One of the most important actions behind music production is addressing the dissonant moments. I don’t mean just musical dissonance, like when a singer hits a ‘wrong’ note, or when a drummer misses a few beats. I mean thematic dissonance, when you have melodies, rhythms, licks, lyrics or arrangements that diminish a song’s impact by clouding its inherent identity.
TRIM THE FAT!
Some players jump to protect their ‘organic’ contribution and the notion of their creative autonomy, because let’s face it, participating in any creative pursuit involving co-operation has its moments of contention and disagreement, and egos clashing. Everyone has an ego. We put up those walls first, and then we hear the message, subjectively.
So let’s remember that there is much more to be said for engraining co-operation, and support into one’s development as an ‘organic’ recording artist or band. There is also a lot to be said about our dependence on the ‘organic’ ideal and its implications.
Many bands develop a dynamic where no one takes the bull by the horns to address the dissonant elements in the music, instead jamming on songs for hours, days, and weeks without discussing the material. Bands that neglect the dissonance in their songs are fighting an uphill battle, because it precedes addressing the thematic unity.
We all know that sound: drums and bass not quite locked in; competing musical flurries from guitars and vocals; too little to differentiate a song’s numerous sections; too many musical ideas that amount to less actual music.Everyone in the band feels good to be a part of a team where their role is never questioned and they can rule autonomously over their corner of the kingdom. It is the sound of most of the bands your friends and mine play in, or the bands you see live, fighting for bigger shows but rarely breaking the mould. It is the opposite of what anything on the radio sounds like. Pick a station.
One easy way to address thematic elements in a band is to discuss what each song is about! A songwriter who keeps everyone in the loop naturally, in everyday conversations, gets far more out of his/her band. Some bands have it engrained into their creative process, and it shows.
Another way to improve a song is to simply sit out for a take, while your bandmates play the song. Listen intently. Hone in on the vital sections, always trying to hash out the song’s inherent identity. Mind the shape of the song implied by patterns within the lead vocal, or its lyrical content. Consider your show antics (wild solos, excessive flare) to be separate from the song’s identity, but they need not be mutually exclusive.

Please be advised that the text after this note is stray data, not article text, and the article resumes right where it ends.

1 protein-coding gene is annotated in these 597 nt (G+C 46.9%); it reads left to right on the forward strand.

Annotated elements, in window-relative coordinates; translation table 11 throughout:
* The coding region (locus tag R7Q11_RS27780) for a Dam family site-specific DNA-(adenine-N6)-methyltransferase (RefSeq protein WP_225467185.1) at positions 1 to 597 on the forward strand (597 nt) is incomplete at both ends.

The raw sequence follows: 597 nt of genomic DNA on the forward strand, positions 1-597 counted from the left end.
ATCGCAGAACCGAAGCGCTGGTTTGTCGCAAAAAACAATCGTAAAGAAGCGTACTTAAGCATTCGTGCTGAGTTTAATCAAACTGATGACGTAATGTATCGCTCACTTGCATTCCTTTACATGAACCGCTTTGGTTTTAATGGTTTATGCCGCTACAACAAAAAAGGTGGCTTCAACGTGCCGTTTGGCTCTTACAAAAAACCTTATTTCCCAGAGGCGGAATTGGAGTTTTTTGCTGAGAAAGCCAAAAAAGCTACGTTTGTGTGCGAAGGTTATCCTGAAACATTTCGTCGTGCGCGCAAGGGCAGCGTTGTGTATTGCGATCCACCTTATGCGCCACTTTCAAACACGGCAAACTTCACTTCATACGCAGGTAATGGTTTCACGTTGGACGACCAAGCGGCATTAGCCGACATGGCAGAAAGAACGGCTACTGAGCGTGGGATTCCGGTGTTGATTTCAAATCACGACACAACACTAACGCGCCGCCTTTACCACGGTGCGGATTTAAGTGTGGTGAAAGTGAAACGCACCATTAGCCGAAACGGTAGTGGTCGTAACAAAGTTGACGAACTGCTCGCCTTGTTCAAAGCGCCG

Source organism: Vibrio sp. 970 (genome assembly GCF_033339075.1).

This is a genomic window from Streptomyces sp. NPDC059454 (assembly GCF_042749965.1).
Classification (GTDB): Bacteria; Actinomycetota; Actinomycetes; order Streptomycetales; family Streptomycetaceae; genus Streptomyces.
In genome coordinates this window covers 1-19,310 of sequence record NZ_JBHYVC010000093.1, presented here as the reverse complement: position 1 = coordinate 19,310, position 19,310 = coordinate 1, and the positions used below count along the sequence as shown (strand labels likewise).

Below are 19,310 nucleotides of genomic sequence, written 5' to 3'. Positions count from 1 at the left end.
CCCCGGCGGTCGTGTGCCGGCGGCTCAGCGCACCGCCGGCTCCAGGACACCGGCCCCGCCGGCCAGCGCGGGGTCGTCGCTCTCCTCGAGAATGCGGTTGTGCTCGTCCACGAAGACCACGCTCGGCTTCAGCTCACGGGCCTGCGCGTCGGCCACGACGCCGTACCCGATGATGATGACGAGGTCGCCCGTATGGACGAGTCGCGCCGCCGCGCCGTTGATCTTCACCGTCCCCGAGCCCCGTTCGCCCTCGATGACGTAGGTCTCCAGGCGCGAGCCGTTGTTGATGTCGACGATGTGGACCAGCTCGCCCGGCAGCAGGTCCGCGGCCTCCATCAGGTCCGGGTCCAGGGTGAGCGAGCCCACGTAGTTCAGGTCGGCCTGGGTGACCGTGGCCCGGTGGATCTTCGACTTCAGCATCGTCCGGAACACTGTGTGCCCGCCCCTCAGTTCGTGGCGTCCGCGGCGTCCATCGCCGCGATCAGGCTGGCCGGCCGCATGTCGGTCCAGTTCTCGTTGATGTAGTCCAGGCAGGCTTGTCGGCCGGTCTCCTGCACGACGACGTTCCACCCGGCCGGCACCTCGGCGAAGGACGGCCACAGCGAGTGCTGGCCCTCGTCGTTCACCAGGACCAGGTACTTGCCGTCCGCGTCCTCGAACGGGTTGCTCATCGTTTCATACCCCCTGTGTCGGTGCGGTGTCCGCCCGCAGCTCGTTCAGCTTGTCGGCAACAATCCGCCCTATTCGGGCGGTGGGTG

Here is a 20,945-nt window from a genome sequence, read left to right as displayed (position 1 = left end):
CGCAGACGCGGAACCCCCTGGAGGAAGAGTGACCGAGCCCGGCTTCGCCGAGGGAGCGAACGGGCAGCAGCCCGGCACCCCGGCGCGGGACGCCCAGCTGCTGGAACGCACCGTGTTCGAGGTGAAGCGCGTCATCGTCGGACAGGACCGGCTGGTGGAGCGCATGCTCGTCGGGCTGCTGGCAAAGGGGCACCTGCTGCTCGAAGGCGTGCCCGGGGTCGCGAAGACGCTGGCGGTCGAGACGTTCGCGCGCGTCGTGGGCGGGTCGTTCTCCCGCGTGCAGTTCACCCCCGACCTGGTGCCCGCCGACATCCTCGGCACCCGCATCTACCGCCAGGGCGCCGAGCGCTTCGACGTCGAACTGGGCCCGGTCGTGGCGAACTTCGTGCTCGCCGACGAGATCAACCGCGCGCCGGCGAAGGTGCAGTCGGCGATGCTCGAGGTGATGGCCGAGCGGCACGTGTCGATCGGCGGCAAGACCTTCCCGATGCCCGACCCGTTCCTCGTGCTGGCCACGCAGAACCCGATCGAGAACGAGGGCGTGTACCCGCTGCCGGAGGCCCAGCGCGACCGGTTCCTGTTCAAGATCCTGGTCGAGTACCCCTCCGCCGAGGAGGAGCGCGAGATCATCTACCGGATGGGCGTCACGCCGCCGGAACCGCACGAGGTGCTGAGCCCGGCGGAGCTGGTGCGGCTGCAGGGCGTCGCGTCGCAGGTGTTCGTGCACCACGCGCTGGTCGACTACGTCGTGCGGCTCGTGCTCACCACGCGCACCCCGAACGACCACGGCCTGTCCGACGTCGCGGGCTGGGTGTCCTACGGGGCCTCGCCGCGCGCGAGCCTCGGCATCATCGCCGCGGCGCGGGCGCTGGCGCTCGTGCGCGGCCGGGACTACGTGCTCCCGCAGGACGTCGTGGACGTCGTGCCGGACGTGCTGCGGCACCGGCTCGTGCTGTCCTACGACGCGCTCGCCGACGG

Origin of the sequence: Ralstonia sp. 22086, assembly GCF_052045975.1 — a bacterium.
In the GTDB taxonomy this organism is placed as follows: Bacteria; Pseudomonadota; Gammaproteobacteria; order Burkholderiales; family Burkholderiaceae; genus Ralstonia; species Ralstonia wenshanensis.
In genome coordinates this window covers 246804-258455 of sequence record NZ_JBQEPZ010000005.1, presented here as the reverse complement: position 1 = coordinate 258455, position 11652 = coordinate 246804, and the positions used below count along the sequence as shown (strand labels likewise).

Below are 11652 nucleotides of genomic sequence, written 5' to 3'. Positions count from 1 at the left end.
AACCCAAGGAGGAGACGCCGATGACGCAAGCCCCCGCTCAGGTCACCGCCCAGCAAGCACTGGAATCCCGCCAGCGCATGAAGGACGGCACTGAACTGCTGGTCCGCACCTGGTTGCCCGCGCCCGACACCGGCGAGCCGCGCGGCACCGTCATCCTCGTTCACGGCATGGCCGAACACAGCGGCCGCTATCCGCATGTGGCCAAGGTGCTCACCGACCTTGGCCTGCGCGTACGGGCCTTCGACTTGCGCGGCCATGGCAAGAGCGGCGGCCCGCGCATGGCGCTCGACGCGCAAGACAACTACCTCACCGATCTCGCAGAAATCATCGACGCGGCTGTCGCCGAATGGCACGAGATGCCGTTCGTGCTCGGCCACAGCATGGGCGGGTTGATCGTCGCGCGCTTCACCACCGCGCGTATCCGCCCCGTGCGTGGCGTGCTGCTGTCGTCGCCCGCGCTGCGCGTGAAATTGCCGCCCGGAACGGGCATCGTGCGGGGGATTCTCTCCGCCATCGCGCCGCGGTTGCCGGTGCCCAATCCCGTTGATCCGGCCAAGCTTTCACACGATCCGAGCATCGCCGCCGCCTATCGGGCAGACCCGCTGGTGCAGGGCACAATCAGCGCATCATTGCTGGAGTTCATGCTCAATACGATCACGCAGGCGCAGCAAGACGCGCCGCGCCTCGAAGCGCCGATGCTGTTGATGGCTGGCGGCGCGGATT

Respect where the vocals are, and where the vocals are not. Use the spaces as prime locations for your riffs or fills. Notice the immediate appearance of lyrical, flowing musical ideas, and the emergence of advanced interplay, such as call-and-answer moments, some of which solidify the song’s inherent identity. Musical discernment required!
Emotions are not guitar licks, drum fills and vocal runs. They are far more complex. Pulling off an emotion requires you to know what feeling you are trying to create! Embody that feeling when you play. Every song requires different emotions at different times. That it why everyone needs to be on board. A well-crafted, perfectly played melodic form to end a chorus could just as easily get overrun and nullified by a couple of bass notes or a drum fill, simply because it was never discussed.
Above all, feel confident that you can change a song for the better. Bands are often paralyzed, toward songs they have jammed on for a while. Truth be told, in the big scheme of things, it is favourable to make the biggest changes before the initial momentum dwindles, but that should not justify keeping a repertoire of tired songs. Even if you’re not the lyricist, you should feel free to mention any line that seems out of place! Consider the perspective of an undecided voter. What will make them jump onboard?
As a final thought, there is no manual that stipulates it should be painless to ditch ideas you once held so close, or to incorporate ideas you had previously sworn off. Allow for some discomfort, at times, in your creative process. The idealism of shunning outside influence to one’s creative pursuit, as a musician, artist, or producer, is just as often a sign of isolation and inflexibility and as it is of genuine authenticity. Even more rare is it a sign of quality. To think one’s ‘organic’ potential so fragile that one cannot engage ideas from other sources, or even be exposed to them, shows a lack of discipline.
The most successful people in the recording industry tend not to have bleeding hearts. They make decisions, not in the absence of egos, but despite them.